Auto groups seek to protect special radio band for connected-vehicle systems

  • 13-Feb-2013 05:29 EST
Fuller and Glazier in Ann Arbor 3.JPG

The intersection of Fuller Road and Glazier Way in Ann Arbor is part of the study area in what NHTSA calls the largest-ever on-road ITS test project. (Photo by Patrick Ponticel)

The Intelligent Transportation Society of America and two major automaker lobbying groups were among the entities co-signing in a letter to the U.S. Federal Trade Commission urging it to protect the 5.9-GHz radio band for use with connected-vehicle technologies including vehicle-to-vehicle (V2V) and vehicle-to-infrastructure (V2I) systems. The FCC had allocated the band exclusively for that purpose, but is now entertaining the idea of opening it to unlicensed Wi-Fi-based devices also. The commission is scheduled to discuss a proposal to that effect at its Feb. 20 meeting. The letter by ITS America, the Alliance of Automobile Manufacturers, the Association of Global Automakers, and others asks that action by the FCC in this regard be held off until the U.S.'s NHTSA (National Highway Traffic Safety Administration) completes its study of V2V and V2I technologies using the 5.9-GHz band. The auto safety agency is putting those technologies to test in what it calls the largest-ever on-road demonstration project and, depending on the test results, might call for permanent reservation of the 5.9-GHz band. That project began last year on roads and highways in the Ann Arbor, MI, area and involves about 3000 specially equipped cars, trucks, and buses operated by volunteer participants. To read an AEI article on that project, click here.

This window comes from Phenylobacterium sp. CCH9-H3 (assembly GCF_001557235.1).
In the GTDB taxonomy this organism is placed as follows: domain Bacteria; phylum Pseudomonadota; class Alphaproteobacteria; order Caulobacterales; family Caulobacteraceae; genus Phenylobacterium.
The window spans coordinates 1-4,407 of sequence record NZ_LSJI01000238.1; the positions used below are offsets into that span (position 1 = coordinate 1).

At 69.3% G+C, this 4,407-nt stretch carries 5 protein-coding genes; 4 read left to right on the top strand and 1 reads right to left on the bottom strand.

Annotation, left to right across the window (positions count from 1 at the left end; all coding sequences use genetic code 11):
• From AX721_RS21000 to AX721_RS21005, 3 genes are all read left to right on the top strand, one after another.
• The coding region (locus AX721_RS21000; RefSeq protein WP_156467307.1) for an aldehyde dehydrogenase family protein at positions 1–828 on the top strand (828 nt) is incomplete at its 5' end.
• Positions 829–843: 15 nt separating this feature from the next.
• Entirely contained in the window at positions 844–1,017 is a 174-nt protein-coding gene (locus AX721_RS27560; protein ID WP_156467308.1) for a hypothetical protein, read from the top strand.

Share
HTML for Linking to Page
Page URL
Grade
Rate It
3.00 Avg. Rating

Read More Articles On

2017-03-04
Euro NCAP will establish a separate category for autonomous vehicles, but there is not likely to be one for cars that are claimed to protect all occupants from serious injury or death.
2017-01-07
Motion sickness in autonomous vehicles is the new "elephant in the room," with engineers suffering during autonomous-driving simulator runs. Researchers are working to solve this nasty issue.
2017-01-13
Range anxiety is not just affecting EV drivers on the road; it is also a significant hurdle for Formula E teams on the track. U.K. simulator specialist rFpro says its technology can help.
2017-01-09
CEO John Krafcik told the Automobili-D audience in Detroit that Waymo is building its own hardware suite with a fully top-to-bottom, full-stack approach. The classic auto industry vertical integration includes all vision sensors, radars and LiDAR, along with related “AI compute” artificial-intelligence platform.

Related Items

Training / Education
2013-02-20
Training / Education
2010-03-15
Training / Education
2017-11-01